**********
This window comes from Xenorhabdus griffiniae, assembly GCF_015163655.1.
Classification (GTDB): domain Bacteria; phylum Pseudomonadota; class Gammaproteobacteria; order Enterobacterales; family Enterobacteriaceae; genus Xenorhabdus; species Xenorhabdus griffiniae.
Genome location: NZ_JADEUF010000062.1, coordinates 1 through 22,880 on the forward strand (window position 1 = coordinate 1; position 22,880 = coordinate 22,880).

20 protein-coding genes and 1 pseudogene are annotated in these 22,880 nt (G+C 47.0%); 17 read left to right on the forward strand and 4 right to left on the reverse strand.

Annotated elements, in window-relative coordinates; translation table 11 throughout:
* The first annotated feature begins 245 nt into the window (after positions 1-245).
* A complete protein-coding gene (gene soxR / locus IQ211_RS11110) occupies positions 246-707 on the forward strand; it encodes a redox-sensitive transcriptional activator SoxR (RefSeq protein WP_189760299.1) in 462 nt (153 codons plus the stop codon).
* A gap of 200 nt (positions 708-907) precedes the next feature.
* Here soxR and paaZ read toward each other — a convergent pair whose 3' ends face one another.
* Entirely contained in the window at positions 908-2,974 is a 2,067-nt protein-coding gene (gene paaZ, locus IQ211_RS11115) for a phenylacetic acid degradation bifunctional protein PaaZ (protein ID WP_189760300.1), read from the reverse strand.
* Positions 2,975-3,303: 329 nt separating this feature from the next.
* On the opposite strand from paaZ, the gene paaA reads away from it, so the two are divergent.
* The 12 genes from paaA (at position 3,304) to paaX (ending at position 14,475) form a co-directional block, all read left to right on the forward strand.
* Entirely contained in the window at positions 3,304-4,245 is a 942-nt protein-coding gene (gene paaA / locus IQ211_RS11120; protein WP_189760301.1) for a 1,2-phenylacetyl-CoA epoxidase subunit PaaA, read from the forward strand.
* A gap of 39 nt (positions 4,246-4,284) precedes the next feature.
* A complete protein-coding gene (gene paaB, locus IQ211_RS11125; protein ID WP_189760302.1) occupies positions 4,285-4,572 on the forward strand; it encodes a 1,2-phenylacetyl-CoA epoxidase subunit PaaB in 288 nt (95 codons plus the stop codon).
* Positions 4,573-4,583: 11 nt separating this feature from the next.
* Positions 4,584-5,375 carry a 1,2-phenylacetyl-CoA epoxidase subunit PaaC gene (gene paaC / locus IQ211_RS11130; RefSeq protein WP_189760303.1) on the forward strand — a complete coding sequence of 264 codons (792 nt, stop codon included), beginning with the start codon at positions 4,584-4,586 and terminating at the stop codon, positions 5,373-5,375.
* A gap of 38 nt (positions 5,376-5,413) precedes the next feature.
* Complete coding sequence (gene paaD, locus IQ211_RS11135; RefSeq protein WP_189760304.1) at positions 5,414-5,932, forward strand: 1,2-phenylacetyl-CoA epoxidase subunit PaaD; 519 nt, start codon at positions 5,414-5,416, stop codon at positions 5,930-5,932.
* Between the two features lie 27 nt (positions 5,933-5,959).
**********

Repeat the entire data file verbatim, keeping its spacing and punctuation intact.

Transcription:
This window comes from Xenorhabdus griffiniae, assembly GCF_015163655.1.
Classification (GTDB): domain Bacteria; phylum Pseudomonadota; class Gammaproteobacteria; order Enterobacterales; family Enterobacteriaceae; genus Xenorhabdus; species Xenorhabdus griffiniae.
Genome location: NZ_JADEUF010000062.1, coordinates 1 through 22,880 on the forward strand (window position 1 = coordinate 1; position 22,880 = coordinate 22,880).

20 protein-coding genes and 1 pseudogene are annotated in these 22,880 nt (G+C 47.0%); 17 read left to right on the forward strand and 4 right to left on the reverse strand.

Annotated elements, in window-relative coordinates; translation table 11 throughout:
* The first annotated feature begins 245 nt into the window (after positions 1-245).
* A complete protein-coding gene (gene soxR / locus IQ211_RS11110) occupies positions 246-707 on the forward strand; it encodes a redox-sensitive transcriptional activator SoxR (RefSeq protein WP_189760299.1) in 462 nt (153 codons plus the stop codon).
* A gap of 200 nt (positions 708-907) precedes the next feature.
* Here soxR and paaZ read toward each other — a convergent pair whose 3' ends face one another.
* Entirely contained in the window at positions 908-2,974 is a 2,067-nt protein-coding gene (gene paaZ, locus IQ211_RS11115) for a phenylacetic acid degradation bifunctional protein PaaZ (protein ID WP_189760300.1), read from the reverse strand.
* Positions 2,975-3,303: 329 nt separating this feature from the next.
* On the opposite strand from paaZ, the gene paaA reads away from it, so the two are divergent.
* The 12 genes from paaA (at position 3,304) to paaX (ending at position 14,475) form a co-directional block, all read left to right on the forward strand.
* Entirely contained in the window at positions 3,304-4,245 is a 942-nt protein-coding gene (gene paaA / locus IQ211_RS11120; protein WP_189760301.1) for a 1,2-phenylacetyl-CoA epoxidase subunit PaaA, read from the forward strand.
* A gap of 39 nt (positions 4,246-4,284) precedes the next feature.
* A complete protein-coding gene (gene paaB, locus IQ211_RS11125; protein ID WP_189760302.1) occupies positions 4,285-4,572 on the forward strand; it encodes a 1,2-phenylacetyl-CoA epoxidase subunit PaaB in 288 nt (95 codons plus the stop codon).
* Positions 4,573-4,583: 11 nt separating this feature from the next.
* Positions 4,584-5,375 carry a 1,2-phenylacetyl-CoA epoxidase subunit PaaC gene (gene paaC / locus IQ211_RS11130; RefSeq protein WP_189760303.1) on the forward strand — a complete coding sequence of 264 codons (792 nt, stop codon included), beginning with the start codon at positions 4,584-4,586 and terminating at the stop codon, positions 5,373-5,375.
* A gap of 38 nt (positions 5,376-5,413) precedes the next feature.
* Complete coding sequence (gene paaD, locus IQ211_RS11135; RefSeq protein WP_189760304.1) at positions 5,414-5,932, forward strand: 1,2-phenylacetyl-CoA epoxidase subunit PaaD; 519 nt, start codon at positions 5,414-5,416, stop codon at positions 5,930-5,932.
* Between the two features lie 27 nt (positions 5,933-5,959).